Say that 10 times fast. After that, head down to the New Mexico Museum of Natural History's Planetarium (1801 Mountain NW) for its super-successful First Friday Fractals. A fractal is a geometric shape that can be split into smaller, equal parts—theoretically, forever. Picture a snowflake or a crystal. It just so happens these mathematical wonders look absolutely amazing on a big screen, like a Fear and Loathing-inspired acid trip without the nasty side effects or legal run-ins. The visual escapade plays today at 6, 7 and 8 p.m. Admission is $10 for adults, $7 for seniors and $5 for children ages 3 to 12. These do sell out regularly. For more information and to secure tickets, visit fractalfoundation.org.
The Fractal Man's amazing homegrown flying machine! Mathematician has airborne art down to a science.
And, check out our Balloon Fiesta 2010 Schedule, along with parking, pricing, and transportation info.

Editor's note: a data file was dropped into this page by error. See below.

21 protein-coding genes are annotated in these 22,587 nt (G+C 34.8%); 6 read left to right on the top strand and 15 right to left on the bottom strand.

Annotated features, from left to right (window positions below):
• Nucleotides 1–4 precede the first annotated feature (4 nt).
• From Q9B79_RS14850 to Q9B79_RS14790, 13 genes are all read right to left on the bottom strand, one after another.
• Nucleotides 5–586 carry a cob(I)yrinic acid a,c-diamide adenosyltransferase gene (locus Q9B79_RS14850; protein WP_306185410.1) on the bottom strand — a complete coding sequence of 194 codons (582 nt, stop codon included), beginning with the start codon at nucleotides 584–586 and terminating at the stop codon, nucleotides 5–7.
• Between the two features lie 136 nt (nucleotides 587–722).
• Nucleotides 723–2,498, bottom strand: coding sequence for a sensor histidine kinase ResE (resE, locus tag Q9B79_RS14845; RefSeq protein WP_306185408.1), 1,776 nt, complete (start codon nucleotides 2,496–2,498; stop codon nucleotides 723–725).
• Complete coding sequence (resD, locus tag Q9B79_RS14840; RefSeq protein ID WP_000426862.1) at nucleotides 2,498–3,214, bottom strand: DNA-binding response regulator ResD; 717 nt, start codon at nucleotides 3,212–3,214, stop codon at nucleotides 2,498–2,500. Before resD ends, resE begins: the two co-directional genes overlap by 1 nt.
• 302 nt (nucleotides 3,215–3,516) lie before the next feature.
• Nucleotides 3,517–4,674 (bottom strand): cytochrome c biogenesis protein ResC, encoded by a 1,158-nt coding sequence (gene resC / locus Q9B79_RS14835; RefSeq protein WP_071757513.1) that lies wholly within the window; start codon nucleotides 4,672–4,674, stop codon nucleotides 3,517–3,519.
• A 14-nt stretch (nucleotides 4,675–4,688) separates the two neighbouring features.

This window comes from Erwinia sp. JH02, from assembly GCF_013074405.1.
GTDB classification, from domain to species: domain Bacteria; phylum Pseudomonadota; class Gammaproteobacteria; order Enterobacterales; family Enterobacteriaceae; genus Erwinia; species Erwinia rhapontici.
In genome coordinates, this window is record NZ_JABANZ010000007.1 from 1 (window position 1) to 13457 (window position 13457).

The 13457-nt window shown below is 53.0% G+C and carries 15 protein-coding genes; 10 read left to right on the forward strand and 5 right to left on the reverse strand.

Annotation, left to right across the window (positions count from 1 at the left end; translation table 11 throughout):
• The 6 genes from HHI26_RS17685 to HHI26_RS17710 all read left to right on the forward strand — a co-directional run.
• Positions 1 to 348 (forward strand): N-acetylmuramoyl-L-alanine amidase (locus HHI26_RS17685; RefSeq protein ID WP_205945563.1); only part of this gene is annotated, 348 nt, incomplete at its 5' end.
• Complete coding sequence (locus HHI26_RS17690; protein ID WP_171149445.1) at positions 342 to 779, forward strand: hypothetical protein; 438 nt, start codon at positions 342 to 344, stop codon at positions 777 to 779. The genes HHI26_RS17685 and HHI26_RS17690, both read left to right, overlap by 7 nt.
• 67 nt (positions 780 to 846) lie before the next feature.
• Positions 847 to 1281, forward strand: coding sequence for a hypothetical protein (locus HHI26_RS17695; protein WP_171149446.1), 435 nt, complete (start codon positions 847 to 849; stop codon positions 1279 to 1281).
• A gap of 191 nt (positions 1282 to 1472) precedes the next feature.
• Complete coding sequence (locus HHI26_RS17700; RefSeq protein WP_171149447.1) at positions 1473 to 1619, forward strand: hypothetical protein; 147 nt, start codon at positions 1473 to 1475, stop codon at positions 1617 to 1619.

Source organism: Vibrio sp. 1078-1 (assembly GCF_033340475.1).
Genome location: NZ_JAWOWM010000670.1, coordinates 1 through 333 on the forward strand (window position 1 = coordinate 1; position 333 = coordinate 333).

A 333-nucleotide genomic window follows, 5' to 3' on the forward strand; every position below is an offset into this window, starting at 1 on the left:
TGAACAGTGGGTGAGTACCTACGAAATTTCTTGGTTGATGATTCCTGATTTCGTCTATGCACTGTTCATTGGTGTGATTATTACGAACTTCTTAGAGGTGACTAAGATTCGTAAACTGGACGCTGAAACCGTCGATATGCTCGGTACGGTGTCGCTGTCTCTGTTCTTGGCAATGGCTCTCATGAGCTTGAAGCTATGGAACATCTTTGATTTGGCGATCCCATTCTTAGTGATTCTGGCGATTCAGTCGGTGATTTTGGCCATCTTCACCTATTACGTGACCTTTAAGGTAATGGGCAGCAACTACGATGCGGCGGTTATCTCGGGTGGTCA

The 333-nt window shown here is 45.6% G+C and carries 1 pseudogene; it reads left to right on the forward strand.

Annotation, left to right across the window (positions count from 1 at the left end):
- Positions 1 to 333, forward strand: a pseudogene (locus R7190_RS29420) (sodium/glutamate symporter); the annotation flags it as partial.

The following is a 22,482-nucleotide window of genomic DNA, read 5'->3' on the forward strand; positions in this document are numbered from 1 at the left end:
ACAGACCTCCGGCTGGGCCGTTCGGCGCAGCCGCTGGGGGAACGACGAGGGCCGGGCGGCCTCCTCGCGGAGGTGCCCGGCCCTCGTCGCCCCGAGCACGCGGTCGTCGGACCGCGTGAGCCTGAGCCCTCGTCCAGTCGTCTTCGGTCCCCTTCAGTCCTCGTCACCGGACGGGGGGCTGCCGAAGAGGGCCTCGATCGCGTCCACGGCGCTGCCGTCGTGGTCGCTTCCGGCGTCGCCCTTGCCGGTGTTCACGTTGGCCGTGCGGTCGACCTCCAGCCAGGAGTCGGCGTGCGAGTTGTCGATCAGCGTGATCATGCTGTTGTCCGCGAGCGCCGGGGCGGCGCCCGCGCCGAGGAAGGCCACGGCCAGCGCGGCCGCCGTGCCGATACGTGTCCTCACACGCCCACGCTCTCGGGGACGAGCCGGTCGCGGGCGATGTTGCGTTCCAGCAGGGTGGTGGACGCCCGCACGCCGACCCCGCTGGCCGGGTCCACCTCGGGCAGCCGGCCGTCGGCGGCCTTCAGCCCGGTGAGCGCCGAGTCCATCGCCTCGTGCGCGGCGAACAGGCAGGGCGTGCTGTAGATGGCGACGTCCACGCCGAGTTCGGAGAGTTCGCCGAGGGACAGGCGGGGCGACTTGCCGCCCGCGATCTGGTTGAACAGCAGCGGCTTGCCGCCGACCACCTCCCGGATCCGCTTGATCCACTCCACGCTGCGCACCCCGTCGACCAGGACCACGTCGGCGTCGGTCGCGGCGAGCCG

About 40 volunteers got together in the 505 to assemble 4,036 triangles made by children from around the world. They only needed 2,187 to make a seventh-order fractal triangle, which would be 96 feet per side. But there were so many submissions, they just kept building.
Next year, they’ll push it even further with an eighth-order fractal triangle, which is a whopping 196 feet per side and needs 6,561 triangles.
Teachers and parents can mail completed fractal triangles to:
Fractal Foundation, 2917 Campus Blvd NE, Albuquerque, NM 87106